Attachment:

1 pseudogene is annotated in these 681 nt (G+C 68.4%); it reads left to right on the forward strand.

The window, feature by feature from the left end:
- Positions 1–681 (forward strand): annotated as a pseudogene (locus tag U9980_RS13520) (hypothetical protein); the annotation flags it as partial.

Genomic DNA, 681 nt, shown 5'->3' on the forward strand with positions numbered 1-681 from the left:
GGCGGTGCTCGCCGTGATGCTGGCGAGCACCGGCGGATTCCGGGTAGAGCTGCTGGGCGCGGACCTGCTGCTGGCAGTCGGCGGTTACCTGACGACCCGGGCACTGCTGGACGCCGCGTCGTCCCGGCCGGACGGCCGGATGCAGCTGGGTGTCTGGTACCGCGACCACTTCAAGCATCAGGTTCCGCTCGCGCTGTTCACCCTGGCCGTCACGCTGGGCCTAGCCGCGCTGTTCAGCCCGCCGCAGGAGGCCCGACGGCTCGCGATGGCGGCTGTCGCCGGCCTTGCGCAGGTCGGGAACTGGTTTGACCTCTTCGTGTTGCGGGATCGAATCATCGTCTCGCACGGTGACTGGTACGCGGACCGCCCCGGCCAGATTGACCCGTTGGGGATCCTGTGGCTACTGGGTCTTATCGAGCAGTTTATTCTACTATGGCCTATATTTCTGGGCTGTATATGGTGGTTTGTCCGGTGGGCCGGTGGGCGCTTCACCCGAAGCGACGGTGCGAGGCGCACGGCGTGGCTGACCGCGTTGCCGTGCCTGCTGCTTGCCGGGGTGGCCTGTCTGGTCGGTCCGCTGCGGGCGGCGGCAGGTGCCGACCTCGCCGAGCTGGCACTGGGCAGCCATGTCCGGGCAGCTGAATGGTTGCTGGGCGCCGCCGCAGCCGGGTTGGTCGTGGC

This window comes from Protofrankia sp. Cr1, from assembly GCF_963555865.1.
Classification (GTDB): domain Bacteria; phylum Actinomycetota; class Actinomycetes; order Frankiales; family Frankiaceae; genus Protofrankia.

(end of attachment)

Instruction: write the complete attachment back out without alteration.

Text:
1 pseudogene is annotated in these 681 nt (G+C 68.4%); it reads left to right on the forward strand.

The window, feature by feature from the left end:
- Positions 1–681 (forward strand): annotated as a pseudogene (locus tag U9980_RS13520) (hypothetical protein); the annotation flags it as partial.

Genomic DNA, 681 nt, shown 5'->3' on the forward strand with positions numbered 1-681 from the left:
GGCGGTGCTCGCCGTGATGCTGGCGAGCACCGGCGGATTCCGGGTAGAGCTGCTGGGCGCGGACCTGCTGCTGGCAGTCGGCGGTTACCTGACGACCCGGGCACTGCTGGACGCCGCGTCGTCCCGGCCGGACGGCCGGATGCAGCTGGGTGTCTGGTACCGCGACCACTTCAAGCATCAGGTTCCGCTCGCGCTGTTCACCCTGGCCGTCACGCTGGGCCTAGCCGCGCTGTTCAGCCCGCCGCAGGAGGCCCGACGGCTCGCGATGGCGGCTGTCGCCGGCCTTGCGCAGGTCGGGAACTGGTTTGACCTCTTCGTGTTGCGGGATCGAATCATCGTCTCGCACGGTGACTGGTACGCGGACCGCCCCGGCCAGATTGACCCGTTGGGGATCCTGTGGCTACTGGGTCTTATCGAGCAGTTTATTCTACTATGGCCTATATTTCTGGGCTGTATATGGTGGTTTGTCCGGTGGGCCGGTGGGCGCTTCACCCGAAGCGACGGTGCGAGGCGCACGGCGTGGCTGACCGCGTTGCCGTGCCTGCTGCTTGCCGGGGTGGCCTGTCTGGTCGGTCCGCTGCGGGCGGCGGCAGGTGCCGACCTCGCCGAGCTGGCACTGGGCAGCCATGTCCGGGCAGCTGAATGGTTGCTGGGCGCCGCCGCAGCCGGGTTGGTCGTGGC

This window comes from Protofrankia sp. Cr1, from assembly GCF_963555865.1.
Classification (GTDB): domain Bacteria; phylum Actinomycetota; class Actinomycetes; order Frankiales; family Frankiaceae; genus Protofrankia.